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MARTINET v. WAINRIGHT

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Court of Appeals of Georgia.

MARTINET v. WAINRIGHT.

No. A03A0145.

Decided: May 06, 2003

Lance R. Martinet, pro se. O. Brent Green, Randall C. Sorenson, Kingsland, for appellee.

Lance Ryan Martinet, pro se, filed a complaint for declaratory judgment and injunctive relief in Camden County Superior Court seeking relief from the assessment of ad valorem taxes against his mobile home.   Following a hearing, the court dismissed the action, finding that Martinet had failed to comply with the requirements of OCGA § 48-5-450, which sets forth the procedures for contesting the assessment of ad valorem taxes.   We agree and affirm.

 The relevant facts show that Martinet is in the Navy and is stationed at the Trident Refit Facility, Kings Bay, Georgia.   He is a legal resident of Arizona, but he jointly owns a mobile home in Camden County with his wife.   Camden County levied an ad valorem tax against the mobile home for the tax year 2001, and Martinet filed this complaint asserting that the property was exempt from the tax under the federal Soldiers' and Sailors' Civil Relief Act.1

Following the dismissal of his complaint, Martinet filed a notice of appeal.   He asserts on appeal that because his claim was brought as a 42 USC § 1983 action, he did not have to pursue the administrative remedies under OCGA § 48-5-450.   The tax commissioner argues that Martinet was required to satisfy the requirements of OCGA § 48-5-450 before challenging the taxes and also contends that because Martinet did not bring the original complaint as a § 1983 action, he is foreclosed from making that claim for the first time on appeal.

 Pursuant to OCGA § 48-5-450,

any owner who contests the assessment of an ad valorem tax against a mobile home may secure a decal for the year in question, by filing with the tax collector or tax commissioner an affidavit of illegality to the assessment together with a surety bond issued by a surety company authorized to do business in this state or, in lieu of such bond, a bond approved by the clerk of the superior court of the county or a cash bond.   Whatever bond is filed shall be in an amount equal to the tax and any penalties and interest which may be found to be due.   The bond shall be made payable to the tax collector or tax commissioner and shall be conditioned upon the payment of taxes and penalties ultimately found to be due.   The affidavit of illegality and the bond shall be transferred immediately by the tax collector or tax commissioner to the superior court, shall be filed in the superior court, and shall be tried as affidavits of illegality are tried in tax cases.   Any owner who contests the value assessment of a motor vehicle or mobile home may appeal such assessed value as provided for in Code Section 48-5-311, insofar as applicable.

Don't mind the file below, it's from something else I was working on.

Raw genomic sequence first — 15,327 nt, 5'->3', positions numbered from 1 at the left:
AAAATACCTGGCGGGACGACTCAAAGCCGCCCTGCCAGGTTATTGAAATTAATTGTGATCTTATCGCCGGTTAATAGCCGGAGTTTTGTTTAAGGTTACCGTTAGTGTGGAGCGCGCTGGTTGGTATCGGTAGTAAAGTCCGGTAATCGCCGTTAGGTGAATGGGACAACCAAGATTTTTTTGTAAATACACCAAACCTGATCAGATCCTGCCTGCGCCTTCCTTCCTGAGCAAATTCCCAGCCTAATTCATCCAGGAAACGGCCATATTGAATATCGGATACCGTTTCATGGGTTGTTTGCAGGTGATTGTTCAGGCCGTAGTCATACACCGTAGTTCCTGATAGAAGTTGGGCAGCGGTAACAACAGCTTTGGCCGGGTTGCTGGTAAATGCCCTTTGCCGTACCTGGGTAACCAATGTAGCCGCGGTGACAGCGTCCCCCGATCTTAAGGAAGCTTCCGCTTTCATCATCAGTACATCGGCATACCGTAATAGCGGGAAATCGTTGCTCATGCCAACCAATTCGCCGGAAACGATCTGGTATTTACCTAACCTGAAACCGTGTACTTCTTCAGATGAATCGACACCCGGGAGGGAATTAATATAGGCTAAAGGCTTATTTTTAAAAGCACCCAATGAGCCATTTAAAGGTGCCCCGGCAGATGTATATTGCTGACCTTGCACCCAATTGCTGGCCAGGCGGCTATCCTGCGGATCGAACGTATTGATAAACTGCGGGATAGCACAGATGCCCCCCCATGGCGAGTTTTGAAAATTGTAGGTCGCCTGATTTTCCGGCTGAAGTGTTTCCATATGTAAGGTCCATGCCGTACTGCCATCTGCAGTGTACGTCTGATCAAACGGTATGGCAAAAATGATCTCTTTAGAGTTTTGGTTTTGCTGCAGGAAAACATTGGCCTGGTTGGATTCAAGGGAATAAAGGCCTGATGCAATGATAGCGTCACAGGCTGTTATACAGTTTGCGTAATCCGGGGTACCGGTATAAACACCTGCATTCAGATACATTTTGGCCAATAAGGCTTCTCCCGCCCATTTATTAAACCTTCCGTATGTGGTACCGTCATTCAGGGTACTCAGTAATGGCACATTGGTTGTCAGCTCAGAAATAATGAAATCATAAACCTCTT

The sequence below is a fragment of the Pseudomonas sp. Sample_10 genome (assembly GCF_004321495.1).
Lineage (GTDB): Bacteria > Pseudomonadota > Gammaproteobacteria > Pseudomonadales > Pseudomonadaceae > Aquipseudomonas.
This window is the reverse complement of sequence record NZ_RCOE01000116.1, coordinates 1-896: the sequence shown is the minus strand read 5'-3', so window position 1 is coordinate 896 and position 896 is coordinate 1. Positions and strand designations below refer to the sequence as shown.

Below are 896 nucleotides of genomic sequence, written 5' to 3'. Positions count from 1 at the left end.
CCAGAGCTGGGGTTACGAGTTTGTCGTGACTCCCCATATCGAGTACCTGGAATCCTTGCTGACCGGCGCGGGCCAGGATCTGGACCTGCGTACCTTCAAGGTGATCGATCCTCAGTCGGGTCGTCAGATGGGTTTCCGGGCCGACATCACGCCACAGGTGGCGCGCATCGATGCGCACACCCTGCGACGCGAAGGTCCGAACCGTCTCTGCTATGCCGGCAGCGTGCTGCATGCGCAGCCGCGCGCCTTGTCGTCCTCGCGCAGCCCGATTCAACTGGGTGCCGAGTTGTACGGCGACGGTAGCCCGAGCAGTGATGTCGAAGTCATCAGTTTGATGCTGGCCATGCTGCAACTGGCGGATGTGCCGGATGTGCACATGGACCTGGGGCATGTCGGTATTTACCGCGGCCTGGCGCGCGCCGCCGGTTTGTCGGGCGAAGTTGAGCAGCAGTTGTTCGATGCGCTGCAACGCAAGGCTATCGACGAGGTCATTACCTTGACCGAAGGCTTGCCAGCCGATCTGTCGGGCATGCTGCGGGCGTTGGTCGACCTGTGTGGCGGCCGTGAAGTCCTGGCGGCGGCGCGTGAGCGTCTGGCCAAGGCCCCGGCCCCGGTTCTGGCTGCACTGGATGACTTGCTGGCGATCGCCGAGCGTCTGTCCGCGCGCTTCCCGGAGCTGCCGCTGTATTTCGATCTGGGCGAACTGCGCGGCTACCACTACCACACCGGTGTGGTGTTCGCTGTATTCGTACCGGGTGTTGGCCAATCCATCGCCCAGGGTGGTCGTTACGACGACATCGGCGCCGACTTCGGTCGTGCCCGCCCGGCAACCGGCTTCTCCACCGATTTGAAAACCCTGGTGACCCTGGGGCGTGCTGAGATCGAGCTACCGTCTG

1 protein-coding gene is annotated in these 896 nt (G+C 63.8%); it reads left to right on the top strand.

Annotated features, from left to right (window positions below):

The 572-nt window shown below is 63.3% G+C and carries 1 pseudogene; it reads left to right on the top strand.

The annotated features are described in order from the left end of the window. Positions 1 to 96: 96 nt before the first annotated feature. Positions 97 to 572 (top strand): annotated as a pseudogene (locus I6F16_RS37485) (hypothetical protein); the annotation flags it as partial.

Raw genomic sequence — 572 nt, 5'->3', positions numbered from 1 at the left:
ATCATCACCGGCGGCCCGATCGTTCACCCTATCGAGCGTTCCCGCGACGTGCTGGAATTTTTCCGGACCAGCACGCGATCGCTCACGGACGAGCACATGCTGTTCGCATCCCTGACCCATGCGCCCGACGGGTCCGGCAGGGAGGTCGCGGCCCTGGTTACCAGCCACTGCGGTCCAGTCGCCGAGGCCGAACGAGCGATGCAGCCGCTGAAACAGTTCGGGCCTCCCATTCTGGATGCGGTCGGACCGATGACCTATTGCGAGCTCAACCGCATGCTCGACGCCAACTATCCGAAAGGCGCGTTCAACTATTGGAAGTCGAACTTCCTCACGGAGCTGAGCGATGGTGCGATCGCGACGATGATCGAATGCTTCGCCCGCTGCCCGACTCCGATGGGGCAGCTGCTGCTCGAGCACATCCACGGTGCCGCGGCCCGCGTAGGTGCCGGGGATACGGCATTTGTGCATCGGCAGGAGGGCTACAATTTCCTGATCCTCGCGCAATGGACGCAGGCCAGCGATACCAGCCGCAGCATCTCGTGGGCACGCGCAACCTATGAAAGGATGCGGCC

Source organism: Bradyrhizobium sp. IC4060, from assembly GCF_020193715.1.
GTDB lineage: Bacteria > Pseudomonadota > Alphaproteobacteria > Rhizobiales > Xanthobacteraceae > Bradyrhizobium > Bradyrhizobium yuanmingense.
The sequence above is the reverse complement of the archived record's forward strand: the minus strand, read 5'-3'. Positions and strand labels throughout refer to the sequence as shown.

“[This] procedure provides a direct appeal to the superior court, avoiding the normal, slower appeal procedure for contested ad valorem assessments that now goes through the county board of equalization before going to the superior court.”  Fulton County Tax Commr. v. Gen. Motors Corp., 234 Ga.App. 459, 462(1), 507 S.E.2d 772 (1998).

 Assuming without deciding that, as Martinet asserts, his original claim was brought under 42 USC § 1983, “[t]o recover under 42 USC § 1983, [he] must make a threshold showing that he suffered a deprivation of rights, privileges or immunities secured by the Constitution and laws of the United States.   Taken alone, § 1983 creates no substantive rights;  however, it provides a remedy for the deprivation of rights established elsewhere.”   (Punctuation and footnotes omitted.)  Stanford v. City of Manchester, 246 Ga.App. 129, 131-132(2), 539 S.E.2d 845 (2000).   While Martinet asserts that the taxation of his property was a “violation of due process,” he does not specify in the original complaint,2 or in his argument to this Court, what constitutional right was violated.  “[A]bsent the existence of an underlying constitutional right, no section 1983 claim will lie.” (Punctuation and footnote omitted.)  Id. at 132(2), 539 S.E.2d 845 (2000).

That being so, we agree with the trial court that Martinet was required to pursue the procedural requirements for contesting tax assessments under OCGA § 48-5-450 and, as the court noted, until Martinet complies with the statutory requirements, the court is foreclosed from granting the relief sought.   Accordingly, we affirm the dismissal of his claim.

Judgment affirmed.

FOOTNOTES

1.   The Civil Relief Act of 1940, 50 USCS Appx § 574(1) forbids a state or its subdivisions from imposing taxes on a nonresident serviceman's personal property if the assessment would be based solely on the location of personal property.

2.   We assume that Martinet's assertion in his complaint that “[t]he Plaintiff challenges the taxation as an impermissible violation of the due process clause of the Fourteenth Amendment” is the 42 USC § 1983 claim.

BARNES, Judge.

ANDREWS, P.J., and ADAMS, J., concur.

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